burg, Bertie, Craven, Camden, Dare, Currituck, Jones, Norfolk, Va.,
Martin, Northampton, Onslow, Washington, Beaufort, Hyde, and
Hampden, Mass — in all, 21. Pasquotank, Perquimans, Chowan and
Gates Counties made supplementary appropriations for the Summer

The following composed the faculty:

Prof. S. L. Sheep, Superintendent of School for Pasquotank County.

P. W. Moore, Principal State Normal School.

Superintendent of Public Instruction. 349

Mr. J. R. Fleming, State Normal School.

Mr. F. M. Kennedy, St. Augustine's School, Raleigh.

Miss Lulu M. Spaulding, State Normal School.

Superintendent W. G. Gaither, of Perquimans County, delivered a
highly practical and instructive lecture on "The Teacher and the
Citizen." His visit and lecture added much to the school.

The Summer Normal Conference was held August 8th. The fol-
lowing topics were interestingly discussed by the instructors, the
teachers and ministers^

1. ''Home the Foundation of Civilization."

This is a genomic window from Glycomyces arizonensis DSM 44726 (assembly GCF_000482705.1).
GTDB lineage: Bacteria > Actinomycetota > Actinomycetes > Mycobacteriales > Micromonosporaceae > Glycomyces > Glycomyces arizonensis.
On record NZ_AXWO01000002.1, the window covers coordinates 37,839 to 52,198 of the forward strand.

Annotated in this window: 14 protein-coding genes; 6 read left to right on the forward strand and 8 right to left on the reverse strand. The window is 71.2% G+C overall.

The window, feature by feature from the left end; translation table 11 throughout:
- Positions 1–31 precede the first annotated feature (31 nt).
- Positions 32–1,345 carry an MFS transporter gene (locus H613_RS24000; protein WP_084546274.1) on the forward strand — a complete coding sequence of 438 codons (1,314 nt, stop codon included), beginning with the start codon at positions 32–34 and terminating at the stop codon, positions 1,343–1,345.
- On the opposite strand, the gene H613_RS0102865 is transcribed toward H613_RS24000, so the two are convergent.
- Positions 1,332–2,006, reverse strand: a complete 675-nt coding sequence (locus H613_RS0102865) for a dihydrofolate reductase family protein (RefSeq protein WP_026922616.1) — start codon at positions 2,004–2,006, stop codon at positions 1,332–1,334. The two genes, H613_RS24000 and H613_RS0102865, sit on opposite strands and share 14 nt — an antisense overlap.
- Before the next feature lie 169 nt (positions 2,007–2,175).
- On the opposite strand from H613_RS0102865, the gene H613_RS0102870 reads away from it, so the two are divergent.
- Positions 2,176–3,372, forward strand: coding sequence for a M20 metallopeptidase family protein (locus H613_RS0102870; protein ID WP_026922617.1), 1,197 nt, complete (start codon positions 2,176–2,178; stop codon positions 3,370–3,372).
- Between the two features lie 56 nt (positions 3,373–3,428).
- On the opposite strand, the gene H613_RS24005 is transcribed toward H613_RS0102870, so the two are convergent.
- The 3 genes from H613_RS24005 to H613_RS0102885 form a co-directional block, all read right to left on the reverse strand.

2. "School Problems — (a) Professional Courtesy Among Teachers;
(b)' How to Secure and Hold a School; (c) What Should be Taught
Children Besides Text-books? (d) Does it Pay to Attend Teachers'

3. "The Teacher's Life — (a) Moral; (b) Religious; (c) Intellec-
tual; (d) Material.

4. "The Preacher's Part in Educating the Children."

5. "Co-operation of Parents in School work."

6. "Should Negro Girls go North to Work? What of the evils?"

7. "Business Enterprises Operated by Negroes."

8. "Industrial Education."

The teachers' concert closed the fourth Summer Normal School,
held under the local management of the Board of Managers of the
Elizabeth City State Normal School.

Thanking you for permitting us to hold a Summer Normal School
for the better preparation of our teachers, I am,

Very respectfully, P. W. Moore,


Elizabeth City, N. C, June 25, 1902.
Prof. J. Y. Joyner, Supt. Public Instruction, Raleigh, N. G.

Dear Sir: — Complying with your request of to-day, I take pleasure